Special counsel Jack Smith obtained a secret search warrant to comb through former President Donald Trump's Twitter account.
unsealed on Wednesday show that
a federal judge approved the warrant in January. The documents do not say, however, what investigators were searching for or what criminal evidence they believed may exist in Trump's account.
The existence of the warrant was revealed in court documents from the D.C. Circuit Court of Appeals.
Not only did Smith obtain the warrant, but prosecutors hit Twitter with a "nondisclosure order that prohibited Twitter from notifying anyone about the existence or contents of the warrant," court documents said.
The D.C. Appeals Court said:
affidavits, the district court found probable cause to search the Twitter account for evidence of criminal offenses. Moreover, the district court found that there were "reasonable grounds to believe" that disclosing the warrant to former President Trump "would seriously jeopardize the ongoing investigation" by giving him "an opportunity to destroy evidence, change patterns of behavior, [or] notify confederates."
Twitter, however, objected, arguing the nondisclosure order violated the First Amendment and would "preclude [Trump] from asserting executive privilege to shield communications made using his Twitter account." Twitter argued that enforcement of the order should have been halted until a court resolved those objections.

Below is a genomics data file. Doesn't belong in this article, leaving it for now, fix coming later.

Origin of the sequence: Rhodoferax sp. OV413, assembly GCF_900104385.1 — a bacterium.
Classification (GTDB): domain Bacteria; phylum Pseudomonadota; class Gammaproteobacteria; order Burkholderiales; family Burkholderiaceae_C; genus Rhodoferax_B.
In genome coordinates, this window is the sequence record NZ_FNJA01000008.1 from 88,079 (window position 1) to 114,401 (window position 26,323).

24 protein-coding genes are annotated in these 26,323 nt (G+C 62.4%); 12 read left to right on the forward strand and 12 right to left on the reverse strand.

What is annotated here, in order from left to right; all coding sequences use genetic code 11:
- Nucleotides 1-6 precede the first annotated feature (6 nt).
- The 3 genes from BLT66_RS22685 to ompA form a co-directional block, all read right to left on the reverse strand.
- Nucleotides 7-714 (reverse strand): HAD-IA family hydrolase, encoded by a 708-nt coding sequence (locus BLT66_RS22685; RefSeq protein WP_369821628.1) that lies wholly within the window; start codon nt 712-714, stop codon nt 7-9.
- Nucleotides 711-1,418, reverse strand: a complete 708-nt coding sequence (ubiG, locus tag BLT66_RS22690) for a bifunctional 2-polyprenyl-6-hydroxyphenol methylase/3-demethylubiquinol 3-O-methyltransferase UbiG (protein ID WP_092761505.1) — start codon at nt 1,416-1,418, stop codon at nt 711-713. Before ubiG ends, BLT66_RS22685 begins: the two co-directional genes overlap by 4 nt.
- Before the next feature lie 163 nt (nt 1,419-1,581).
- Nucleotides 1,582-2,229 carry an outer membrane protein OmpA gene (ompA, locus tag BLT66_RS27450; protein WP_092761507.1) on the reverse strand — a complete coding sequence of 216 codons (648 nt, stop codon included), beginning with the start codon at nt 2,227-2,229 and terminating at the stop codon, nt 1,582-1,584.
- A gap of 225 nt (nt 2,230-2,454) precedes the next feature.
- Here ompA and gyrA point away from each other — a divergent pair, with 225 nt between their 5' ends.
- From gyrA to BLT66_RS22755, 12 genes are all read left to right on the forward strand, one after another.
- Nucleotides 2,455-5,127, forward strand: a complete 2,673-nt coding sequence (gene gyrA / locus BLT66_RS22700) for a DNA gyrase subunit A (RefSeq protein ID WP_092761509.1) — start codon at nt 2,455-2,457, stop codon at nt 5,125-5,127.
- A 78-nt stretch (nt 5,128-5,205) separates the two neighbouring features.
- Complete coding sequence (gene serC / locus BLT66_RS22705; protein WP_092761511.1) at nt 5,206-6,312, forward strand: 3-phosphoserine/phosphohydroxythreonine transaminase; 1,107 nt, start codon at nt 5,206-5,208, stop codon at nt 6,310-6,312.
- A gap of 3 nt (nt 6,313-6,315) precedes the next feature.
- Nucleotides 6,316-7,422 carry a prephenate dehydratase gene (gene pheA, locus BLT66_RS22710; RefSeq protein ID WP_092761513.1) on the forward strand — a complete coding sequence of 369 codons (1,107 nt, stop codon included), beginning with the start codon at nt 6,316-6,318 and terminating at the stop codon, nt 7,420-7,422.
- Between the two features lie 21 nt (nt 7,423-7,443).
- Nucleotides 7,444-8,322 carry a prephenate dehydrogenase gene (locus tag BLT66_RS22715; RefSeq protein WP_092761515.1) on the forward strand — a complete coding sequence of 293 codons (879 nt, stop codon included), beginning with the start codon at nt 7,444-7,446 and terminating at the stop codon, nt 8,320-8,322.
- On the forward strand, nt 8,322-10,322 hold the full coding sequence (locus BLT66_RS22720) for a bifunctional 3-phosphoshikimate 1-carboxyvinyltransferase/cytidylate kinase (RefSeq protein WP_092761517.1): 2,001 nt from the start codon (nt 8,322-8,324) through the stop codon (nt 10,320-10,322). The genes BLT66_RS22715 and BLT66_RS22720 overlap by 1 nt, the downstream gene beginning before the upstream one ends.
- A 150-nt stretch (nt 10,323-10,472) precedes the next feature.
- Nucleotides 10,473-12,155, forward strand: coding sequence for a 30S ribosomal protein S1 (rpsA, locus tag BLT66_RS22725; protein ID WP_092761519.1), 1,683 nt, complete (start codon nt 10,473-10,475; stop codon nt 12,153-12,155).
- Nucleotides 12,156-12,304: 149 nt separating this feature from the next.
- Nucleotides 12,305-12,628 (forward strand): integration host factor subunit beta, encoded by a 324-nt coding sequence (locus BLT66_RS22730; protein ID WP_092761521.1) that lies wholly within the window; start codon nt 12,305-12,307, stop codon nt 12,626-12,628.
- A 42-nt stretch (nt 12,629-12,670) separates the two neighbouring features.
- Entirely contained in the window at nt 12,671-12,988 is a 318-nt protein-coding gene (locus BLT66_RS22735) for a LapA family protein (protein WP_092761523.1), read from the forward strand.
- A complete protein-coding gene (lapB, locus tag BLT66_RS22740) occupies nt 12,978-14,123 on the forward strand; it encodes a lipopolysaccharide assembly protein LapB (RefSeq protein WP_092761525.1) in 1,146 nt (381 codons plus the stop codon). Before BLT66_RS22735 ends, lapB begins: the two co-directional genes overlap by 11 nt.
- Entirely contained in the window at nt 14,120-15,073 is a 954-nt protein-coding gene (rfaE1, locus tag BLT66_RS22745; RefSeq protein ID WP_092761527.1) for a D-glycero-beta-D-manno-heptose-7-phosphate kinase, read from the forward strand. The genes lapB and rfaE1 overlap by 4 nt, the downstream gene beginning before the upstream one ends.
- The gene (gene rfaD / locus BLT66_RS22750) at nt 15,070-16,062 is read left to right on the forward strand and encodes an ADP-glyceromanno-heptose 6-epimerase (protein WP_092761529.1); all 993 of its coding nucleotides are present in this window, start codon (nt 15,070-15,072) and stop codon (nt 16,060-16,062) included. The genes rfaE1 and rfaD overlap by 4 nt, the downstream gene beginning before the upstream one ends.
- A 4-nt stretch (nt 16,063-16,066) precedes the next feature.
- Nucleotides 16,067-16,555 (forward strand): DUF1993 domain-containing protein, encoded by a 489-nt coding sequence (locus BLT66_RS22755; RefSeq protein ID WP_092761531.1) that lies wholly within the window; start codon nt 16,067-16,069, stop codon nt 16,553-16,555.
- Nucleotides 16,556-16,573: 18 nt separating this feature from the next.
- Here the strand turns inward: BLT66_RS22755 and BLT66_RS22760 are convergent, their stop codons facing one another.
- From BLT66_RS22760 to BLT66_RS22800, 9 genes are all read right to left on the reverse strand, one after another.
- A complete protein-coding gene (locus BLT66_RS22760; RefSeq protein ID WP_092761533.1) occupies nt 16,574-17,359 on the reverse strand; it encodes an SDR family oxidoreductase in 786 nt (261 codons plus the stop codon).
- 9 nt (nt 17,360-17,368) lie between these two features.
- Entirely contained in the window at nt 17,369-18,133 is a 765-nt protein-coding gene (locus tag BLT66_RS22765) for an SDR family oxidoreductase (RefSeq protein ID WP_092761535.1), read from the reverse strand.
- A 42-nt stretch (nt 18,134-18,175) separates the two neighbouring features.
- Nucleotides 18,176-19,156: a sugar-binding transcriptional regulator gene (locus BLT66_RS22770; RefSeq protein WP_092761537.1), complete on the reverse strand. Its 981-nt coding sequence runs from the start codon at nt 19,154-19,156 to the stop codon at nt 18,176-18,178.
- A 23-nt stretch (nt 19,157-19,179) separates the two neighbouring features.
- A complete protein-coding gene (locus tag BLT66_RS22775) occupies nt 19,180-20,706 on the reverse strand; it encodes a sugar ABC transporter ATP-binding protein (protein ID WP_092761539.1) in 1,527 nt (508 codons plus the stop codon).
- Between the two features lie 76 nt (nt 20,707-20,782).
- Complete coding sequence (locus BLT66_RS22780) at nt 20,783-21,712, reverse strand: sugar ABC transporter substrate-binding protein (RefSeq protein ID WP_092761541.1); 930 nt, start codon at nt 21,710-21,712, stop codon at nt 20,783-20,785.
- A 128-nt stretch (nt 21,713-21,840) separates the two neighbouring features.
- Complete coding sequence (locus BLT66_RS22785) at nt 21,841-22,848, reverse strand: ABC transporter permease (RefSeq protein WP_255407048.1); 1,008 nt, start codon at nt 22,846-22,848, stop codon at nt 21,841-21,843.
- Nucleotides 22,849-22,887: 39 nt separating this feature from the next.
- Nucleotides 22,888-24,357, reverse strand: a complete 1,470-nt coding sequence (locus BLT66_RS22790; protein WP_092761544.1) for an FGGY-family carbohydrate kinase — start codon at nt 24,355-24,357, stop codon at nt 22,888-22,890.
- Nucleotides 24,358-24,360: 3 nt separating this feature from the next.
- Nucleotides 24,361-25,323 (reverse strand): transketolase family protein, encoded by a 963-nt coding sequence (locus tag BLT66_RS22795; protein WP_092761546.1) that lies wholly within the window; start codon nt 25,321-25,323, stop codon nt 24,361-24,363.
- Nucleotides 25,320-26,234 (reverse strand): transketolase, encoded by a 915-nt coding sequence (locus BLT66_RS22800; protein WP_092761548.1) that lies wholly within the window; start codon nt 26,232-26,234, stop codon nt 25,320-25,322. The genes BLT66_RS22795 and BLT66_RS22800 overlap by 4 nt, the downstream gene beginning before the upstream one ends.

While in the process of litigating the nondisclosure argument, Twitter failed to comply with the search warrant fully until three days after a court-ordered deadline. The district court then held Twitter in contempt of court and levied a $350,000 penalty.
Although the amount of the fine is meaningless to Twitter, the court imposed the fine by taking advantage of Elon Musk's wealth.
"The government suggested sanctions that would accrue at a geometric rate: $50,000 per day, to double every day that Twitter did not comply," the appeals court explained. "The court adopted that suggestion, noting that Twitter was sold for over $40 billion and that its owner's net worth was over $180 billion. Twitter did not object to the sanctions formula."
In the end, Twitter lost its appeal. A three-judge panel consisting of two Biden appointees and one Obama appointee affirmed the district court's actions "in all respects."
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